Programmable 3D printed wound dressing could improve treatment for burn, cancer patients

June 7, 2023  14:02

One of the challenges in treating burn victims is the frequency of dressing changes, which can be extremely painful.

To bring relief to this and other problems, University of Waterloo researchers have created a new type of wound dressing material using advanced polymers. This new dressing could enhance the healing process for burn patients and have potential applications for drug delivery in cancer treatment as well as in the cosmetic industry.

"To treat burn victims, we can customize the shape using a 3D printer, secondly, the material has fine-tuned surface adhesion, which is a key feature", said Dr. Boxin Zhao, a professor in Waterloo's Department of Chemical Engineering, whose team has made significant strides in developing intelligent hydrogel materials for use as a reusable wound dressing. "The material can easily adhere to the skin and be taken off. It's a very delicate balance within the material to make the adhesion work."

The material also has applications for cancer treatment. In traditional chemotherapy treatment, a patient may need to be in a clinic for hours, which can be tiring and uncomfortable. This dressing can provide a constant drug release outside the clinic setting, alleviating some of the challenges associated with traditional methods.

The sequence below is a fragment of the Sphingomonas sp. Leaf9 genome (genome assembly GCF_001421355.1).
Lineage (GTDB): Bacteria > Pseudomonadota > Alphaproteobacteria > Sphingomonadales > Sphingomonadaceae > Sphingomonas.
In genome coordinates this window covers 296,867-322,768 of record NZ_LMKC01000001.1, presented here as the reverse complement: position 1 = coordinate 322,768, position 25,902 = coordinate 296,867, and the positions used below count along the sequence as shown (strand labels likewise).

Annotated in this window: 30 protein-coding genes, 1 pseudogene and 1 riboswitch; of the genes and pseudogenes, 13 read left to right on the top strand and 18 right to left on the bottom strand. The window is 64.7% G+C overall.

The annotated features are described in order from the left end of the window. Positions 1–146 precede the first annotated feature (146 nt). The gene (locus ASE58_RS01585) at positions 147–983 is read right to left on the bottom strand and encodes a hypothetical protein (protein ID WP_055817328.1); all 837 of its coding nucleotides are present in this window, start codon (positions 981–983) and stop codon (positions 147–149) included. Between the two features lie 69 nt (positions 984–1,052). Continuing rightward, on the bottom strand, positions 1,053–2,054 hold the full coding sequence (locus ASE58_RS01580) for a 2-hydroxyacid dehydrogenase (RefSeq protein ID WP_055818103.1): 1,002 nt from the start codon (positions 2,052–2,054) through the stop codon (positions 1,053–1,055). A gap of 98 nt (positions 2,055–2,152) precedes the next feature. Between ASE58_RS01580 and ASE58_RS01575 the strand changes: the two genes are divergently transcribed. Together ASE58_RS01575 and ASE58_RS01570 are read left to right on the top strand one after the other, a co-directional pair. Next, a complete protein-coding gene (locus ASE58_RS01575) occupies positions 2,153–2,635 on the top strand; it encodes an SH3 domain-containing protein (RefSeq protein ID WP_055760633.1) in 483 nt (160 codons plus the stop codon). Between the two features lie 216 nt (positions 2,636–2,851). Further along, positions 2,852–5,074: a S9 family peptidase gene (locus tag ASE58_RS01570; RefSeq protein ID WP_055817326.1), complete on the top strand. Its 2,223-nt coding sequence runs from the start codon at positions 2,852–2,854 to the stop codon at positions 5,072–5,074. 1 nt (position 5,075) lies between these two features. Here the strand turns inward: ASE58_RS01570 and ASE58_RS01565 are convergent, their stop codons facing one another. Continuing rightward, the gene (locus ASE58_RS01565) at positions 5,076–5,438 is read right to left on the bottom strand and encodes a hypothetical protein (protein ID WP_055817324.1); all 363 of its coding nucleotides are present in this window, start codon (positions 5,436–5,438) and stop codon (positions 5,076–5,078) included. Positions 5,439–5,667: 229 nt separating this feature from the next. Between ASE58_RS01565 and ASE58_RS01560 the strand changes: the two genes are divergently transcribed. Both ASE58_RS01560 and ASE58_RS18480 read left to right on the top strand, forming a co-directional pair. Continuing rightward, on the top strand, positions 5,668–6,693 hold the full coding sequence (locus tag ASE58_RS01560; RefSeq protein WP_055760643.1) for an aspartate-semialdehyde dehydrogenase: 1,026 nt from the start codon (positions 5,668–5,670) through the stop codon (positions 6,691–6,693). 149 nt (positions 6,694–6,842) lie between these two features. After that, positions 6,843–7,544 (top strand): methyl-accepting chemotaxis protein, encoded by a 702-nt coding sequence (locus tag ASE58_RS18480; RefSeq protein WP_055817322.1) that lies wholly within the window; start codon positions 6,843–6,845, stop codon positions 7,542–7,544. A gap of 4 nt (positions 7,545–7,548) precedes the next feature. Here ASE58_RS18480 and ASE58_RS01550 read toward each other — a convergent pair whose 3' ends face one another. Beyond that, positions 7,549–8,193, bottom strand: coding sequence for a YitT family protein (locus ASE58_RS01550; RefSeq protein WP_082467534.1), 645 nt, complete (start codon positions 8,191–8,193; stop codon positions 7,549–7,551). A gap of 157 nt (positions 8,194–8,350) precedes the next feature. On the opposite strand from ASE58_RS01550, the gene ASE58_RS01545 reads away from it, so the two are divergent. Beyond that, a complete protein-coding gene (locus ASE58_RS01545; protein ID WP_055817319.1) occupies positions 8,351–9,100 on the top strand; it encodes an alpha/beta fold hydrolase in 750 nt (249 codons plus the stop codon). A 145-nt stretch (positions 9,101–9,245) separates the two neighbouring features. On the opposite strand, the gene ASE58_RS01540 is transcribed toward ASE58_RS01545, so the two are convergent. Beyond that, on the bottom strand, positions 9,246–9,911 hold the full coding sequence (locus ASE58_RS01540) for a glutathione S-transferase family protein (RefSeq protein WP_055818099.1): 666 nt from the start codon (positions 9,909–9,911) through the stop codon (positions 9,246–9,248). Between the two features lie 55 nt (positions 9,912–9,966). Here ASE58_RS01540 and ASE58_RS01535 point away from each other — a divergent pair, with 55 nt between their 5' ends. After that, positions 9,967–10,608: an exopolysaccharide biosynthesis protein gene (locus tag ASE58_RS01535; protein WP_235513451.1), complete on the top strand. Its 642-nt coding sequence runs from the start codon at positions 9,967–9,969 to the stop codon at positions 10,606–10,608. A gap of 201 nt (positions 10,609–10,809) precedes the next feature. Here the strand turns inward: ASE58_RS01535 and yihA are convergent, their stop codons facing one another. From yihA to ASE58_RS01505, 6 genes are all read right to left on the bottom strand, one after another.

The material used to create these smart dressings includes a biopolymer derived from seaweed, a thermally responsive polymer, and cellulose nanocrystals. The dressing's thermal responsiveness allows it to warm on the skin and gently lower to room temperature. Additionally, when chilled in the fridge, the dressing expands but shrinks to a smaller size at body temperature, making it easier and less painful to remove. Also, the dressing is designed to provide time-release medication, allowing for longer-lasting pain relief.

A study highlighting the team's progress was recently published in the Journal of Colloids and Interfacial Science.

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